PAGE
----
Supreme Court of United Kingdom

In October 2009, the Supreme Court replaced the Appellate Committee of the House of Lords as the highest court in the United Kingdom.

The Supreme Court's 12 Justices maintain the highest standards set by the Appellate Committee, but are now explicitly separate from both Government and Parliament.

The Supreme Court, as well as being the final court of appeal, plays an important role in the development of United Kingdom law.

As an appeal court, the Supreme Court cannot consider a case unless a relevant order has been made in a lower court.

The Supreme Court:
* is the final court of appeal for all United Kingdom civil cases, and criminal cases from England, Wales and Northern Ireland
* hears appeals on arguable points of law of general public importance
* concentrates on cases of the greatest public and constitutional importance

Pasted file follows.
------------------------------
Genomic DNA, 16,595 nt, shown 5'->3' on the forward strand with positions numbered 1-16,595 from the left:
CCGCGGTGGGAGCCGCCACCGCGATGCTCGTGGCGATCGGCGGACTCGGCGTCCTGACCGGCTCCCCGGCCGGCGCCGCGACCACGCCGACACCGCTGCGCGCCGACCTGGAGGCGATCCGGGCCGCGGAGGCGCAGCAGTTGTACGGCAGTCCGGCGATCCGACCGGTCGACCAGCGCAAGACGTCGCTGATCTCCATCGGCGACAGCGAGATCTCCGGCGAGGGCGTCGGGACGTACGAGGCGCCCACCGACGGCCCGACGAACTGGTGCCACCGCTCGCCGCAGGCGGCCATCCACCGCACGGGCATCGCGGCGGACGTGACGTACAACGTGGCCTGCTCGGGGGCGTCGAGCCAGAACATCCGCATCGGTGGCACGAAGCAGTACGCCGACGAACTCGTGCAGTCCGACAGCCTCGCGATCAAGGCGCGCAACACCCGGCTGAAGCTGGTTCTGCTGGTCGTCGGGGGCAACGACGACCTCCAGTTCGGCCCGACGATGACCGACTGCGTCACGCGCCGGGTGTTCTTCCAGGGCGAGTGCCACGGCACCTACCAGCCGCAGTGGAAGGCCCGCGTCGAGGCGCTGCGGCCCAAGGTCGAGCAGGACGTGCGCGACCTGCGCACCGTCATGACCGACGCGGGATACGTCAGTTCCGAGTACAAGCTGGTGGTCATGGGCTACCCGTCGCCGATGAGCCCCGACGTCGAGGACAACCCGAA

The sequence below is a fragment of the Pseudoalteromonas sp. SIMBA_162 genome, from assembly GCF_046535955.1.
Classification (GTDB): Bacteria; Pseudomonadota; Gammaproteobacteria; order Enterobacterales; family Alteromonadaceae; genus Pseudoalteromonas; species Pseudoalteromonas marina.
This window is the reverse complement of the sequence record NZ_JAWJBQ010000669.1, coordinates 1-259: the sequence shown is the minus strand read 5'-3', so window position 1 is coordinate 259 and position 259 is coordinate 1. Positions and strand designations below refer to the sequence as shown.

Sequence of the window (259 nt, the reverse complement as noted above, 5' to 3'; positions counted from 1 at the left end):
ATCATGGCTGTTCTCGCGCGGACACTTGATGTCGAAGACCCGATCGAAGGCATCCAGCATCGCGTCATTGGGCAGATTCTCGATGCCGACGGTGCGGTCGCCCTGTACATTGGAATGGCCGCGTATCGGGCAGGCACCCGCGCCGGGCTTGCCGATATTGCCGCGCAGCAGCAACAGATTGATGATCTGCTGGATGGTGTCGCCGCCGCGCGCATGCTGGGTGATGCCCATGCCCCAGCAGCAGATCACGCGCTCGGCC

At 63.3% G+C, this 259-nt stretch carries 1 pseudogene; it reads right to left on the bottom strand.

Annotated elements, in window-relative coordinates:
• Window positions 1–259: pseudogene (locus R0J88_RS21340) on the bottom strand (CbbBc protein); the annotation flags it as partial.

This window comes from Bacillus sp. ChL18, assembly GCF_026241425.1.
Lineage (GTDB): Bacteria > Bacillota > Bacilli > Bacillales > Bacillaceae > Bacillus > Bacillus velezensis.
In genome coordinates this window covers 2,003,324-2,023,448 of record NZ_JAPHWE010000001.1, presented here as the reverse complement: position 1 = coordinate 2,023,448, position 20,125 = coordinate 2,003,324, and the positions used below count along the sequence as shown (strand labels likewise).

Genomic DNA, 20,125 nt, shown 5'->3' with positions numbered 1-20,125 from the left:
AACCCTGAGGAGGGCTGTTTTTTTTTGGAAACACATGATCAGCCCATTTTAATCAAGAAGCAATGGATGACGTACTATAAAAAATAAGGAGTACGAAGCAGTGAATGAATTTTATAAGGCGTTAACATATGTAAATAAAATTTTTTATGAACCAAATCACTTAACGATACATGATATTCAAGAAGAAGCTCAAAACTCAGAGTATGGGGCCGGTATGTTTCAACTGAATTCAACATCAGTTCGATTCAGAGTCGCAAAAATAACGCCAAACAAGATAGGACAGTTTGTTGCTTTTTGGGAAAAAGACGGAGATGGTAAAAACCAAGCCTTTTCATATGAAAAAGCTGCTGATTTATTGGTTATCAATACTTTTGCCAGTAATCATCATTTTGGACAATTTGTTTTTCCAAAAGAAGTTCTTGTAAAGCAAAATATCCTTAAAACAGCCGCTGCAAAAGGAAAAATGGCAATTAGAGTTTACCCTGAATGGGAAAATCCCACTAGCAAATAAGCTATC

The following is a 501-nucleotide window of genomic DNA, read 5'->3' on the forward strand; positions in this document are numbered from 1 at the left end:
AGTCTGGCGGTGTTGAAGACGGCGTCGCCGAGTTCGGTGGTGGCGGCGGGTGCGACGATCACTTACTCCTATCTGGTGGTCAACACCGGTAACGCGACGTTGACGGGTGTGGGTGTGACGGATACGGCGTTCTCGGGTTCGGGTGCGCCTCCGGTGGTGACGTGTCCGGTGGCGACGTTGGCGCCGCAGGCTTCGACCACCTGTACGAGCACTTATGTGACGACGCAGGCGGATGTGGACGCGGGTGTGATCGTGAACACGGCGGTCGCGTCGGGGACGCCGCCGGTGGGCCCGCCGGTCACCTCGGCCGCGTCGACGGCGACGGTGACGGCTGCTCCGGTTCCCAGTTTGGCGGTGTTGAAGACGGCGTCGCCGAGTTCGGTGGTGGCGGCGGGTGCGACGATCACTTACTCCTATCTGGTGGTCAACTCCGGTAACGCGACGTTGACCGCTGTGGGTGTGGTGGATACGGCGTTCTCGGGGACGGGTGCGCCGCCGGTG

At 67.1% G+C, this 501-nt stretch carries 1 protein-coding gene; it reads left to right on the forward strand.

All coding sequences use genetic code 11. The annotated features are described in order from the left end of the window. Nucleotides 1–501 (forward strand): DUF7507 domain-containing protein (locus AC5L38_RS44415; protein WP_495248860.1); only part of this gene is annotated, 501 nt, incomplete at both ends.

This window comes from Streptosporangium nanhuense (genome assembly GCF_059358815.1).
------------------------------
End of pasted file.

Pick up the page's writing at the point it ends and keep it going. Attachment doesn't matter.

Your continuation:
* maintains and develops the role of the highest court in the United Kingdom as a leader in the common law world

Additionally, it hears cases on devolution matters under the Scotland Act 1998, the Northern Ireland Act 1998 and the Government of Wales Act 2006. This jurisdiction was transferred to the Supreme Court from the Judicial Committee of the Privy Council.

The Supreme Court sits in the former Middlesex Guildhall, on the western side of Parliament Square.

The official website of the Supreme Court features Decided cases; Court procedures; Visiting the Court; About the Supreme Court; News and publications.
Website:   www.supremecourt.gov.uk/


Share this page

Notes
Guide ID: 3141 - Last Updated: August 21, 2013